Saturday, March 20, 2010


AAlkap Pala Gaan is an wondering ancient folk-Theatre of eastern India, originating in and around Murshidabad district of West Bengal. It was then spreading to the adjoining districts of Malda and even Dumka and Purnia in the adjacent State of Bihar.
AAlkaap is an amalgamation of music, dance and theatrical presentation. Opinions vary regarding its nomenclature as well. According to some, AAlkaap (Aal-faal) was the name given to a group of rural performers, usually from the low socio-economic strata, who were like wandering minstrels. Some says it is the Kaap or Kappoye the leader who use the Aal the pin to through bitter social truth to the mass.
The performances were usually serio-comic in nature, urging people to discard foreign goods and use homogenised swadeshi goods. Again, some believe Kaap means ‘kavya’ (verse) and Aal is part of the verse. Others believe it to be a gross form of entertainment comprising verses that provide cheap thrills and are enacted with seductive gestures.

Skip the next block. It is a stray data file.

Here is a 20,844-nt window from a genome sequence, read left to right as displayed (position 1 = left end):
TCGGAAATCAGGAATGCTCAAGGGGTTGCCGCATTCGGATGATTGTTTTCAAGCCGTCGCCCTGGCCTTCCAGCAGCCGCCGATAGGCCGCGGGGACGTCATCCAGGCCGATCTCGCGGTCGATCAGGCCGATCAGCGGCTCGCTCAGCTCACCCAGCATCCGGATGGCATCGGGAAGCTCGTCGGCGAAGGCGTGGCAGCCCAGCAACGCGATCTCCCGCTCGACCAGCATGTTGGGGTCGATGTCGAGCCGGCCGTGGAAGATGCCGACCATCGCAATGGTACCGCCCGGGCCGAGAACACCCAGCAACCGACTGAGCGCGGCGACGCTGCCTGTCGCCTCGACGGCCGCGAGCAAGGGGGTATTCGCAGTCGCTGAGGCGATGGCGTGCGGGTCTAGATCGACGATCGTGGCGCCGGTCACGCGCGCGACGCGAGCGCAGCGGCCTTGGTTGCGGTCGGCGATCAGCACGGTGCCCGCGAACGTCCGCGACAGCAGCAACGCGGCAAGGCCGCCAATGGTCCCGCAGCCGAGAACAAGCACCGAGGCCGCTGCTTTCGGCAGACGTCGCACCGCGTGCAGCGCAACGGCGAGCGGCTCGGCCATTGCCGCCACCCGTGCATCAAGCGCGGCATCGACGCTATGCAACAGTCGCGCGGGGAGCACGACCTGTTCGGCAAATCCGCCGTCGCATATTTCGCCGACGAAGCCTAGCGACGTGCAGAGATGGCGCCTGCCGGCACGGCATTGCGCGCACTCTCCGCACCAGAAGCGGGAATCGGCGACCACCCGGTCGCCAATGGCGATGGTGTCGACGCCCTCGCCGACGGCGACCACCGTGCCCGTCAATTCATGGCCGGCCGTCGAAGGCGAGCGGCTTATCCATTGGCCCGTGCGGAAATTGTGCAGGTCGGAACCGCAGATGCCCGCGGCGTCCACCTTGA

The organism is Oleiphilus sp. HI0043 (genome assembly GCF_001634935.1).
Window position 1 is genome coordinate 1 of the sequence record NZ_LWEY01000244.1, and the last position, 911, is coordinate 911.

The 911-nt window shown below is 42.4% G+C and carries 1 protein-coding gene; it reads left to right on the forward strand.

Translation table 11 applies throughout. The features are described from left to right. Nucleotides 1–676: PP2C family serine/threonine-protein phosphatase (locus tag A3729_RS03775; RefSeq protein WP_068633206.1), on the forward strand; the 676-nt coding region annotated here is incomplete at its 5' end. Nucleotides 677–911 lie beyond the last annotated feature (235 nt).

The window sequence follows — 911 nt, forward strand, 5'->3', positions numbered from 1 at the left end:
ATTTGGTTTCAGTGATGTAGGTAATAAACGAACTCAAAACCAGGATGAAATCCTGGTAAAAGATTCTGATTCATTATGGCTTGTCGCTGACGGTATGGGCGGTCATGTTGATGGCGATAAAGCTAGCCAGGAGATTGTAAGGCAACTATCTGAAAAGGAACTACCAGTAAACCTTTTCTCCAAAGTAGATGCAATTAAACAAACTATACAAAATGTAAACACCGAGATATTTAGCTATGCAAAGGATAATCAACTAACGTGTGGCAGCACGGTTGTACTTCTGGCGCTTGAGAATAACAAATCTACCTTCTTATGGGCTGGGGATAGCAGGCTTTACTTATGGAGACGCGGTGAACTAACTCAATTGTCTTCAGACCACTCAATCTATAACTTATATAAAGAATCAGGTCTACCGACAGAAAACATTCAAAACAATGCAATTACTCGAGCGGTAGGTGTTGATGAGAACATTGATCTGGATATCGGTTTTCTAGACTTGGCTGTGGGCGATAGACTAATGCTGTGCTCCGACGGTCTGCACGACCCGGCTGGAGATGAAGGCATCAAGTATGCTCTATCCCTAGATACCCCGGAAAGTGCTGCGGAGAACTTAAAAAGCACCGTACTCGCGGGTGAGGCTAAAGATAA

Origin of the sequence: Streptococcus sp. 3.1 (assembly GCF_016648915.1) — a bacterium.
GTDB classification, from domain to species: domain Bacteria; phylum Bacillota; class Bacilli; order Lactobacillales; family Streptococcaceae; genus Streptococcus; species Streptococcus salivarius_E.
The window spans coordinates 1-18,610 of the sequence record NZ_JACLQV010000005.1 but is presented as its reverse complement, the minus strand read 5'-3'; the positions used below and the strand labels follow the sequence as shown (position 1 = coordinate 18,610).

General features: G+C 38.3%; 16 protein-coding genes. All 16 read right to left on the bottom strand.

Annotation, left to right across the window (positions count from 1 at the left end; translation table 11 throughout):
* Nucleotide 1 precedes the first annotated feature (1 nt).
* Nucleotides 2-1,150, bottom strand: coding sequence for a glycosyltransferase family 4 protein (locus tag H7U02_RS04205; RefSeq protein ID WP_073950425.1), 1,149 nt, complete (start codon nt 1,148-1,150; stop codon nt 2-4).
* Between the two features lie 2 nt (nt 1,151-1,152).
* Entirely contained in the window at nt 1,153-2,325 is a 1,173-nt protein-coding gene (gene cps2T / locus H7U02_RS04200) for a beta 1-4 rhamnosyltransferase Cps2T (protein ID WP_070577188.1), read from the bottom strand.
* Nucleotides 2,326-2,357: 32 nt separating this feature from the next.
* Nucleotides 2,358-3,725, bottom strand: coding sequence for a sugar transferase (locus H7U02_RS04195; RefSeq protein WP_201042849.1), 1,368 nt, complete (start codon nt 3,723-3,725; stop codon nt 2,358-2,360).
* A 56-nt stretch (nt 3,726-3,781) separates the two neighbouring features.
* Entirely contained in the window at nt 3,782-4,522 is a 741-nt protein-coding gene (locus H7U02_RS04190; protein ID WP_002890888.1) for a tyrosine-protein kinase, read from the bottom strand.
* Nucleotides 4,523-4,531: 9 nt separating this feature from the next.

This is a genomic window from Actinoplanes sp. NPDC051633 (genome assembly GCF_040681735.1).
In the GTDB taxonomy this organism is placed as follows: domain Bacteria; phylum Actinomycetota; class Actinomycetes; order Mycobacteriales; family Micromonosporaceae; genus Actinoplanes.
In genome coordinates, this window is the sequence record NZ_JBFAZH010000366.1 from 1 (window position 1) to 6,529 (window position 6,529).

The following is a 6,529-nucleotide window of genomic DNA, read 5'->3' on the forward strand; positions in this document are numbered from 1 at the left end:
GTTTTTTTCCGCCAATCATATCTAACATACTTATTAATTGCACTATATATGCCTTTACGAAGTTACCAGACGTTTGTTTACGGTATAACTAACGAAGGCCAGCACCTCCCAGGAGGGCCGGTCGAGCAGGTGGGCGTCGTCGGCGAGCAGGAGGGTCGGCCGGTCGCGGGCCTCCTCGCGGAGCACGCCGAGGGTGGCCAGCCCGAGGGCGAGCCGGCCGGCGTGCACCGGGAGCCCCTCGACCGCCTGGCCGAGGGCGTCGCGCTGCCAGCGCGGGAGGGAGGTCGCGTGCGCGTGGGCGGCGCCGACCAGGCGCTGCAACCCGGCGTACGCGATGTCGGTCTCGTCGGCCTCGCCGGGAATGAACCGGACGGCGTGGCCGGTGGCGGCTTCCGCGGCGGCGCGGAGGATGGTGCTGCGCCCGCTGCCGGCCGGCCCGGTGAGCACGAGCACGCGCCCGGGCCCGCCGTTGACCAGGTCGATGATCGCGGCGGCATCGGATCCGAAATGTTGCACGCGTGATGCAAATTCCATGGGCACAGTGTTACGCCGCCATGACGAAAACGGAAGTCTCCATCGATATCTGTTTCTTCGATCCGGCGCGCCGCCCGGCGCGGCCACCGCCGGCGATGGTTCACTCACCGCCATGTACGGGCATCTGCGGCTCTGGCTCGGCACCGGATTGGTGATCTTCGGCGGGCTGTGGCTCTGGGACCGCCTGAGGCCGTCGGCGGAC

Usually 10 to12 people are involved in the presentation of a pala. The central character of an AAlkaap is a youth (known as Chhokra), who enacts the role of a woman, other than him, there’s one ‘Kepe(Kappoye)’, a ‘Chhoradaar’ (poet), an ‘Ostaad’ (director), a harmonium player, a percussion player (Dugi-baadak) and ‘Dohaari.’ Bangla novelist Sayed Mustafa Siraj wrote a path breaking novel Mayamridanga(MagicMridanga) to depict the life and livelihood of chokras. Still now Chorkars are one of the main attractions of the AAlkap as well as dramatic dialogue of the characters derived from various local events, where the groups use to perform.
AAlkaap is presented in five parts: Asar Vandana, Chhora, Kaap, Baithaki Gaan and Khemta Pala. AAlkaap is a reflection of rural society and gives an authentic picture of the socio-economic condition of the people.
Master of this trade is Karunakanta Hazra and group of Murshidabad.
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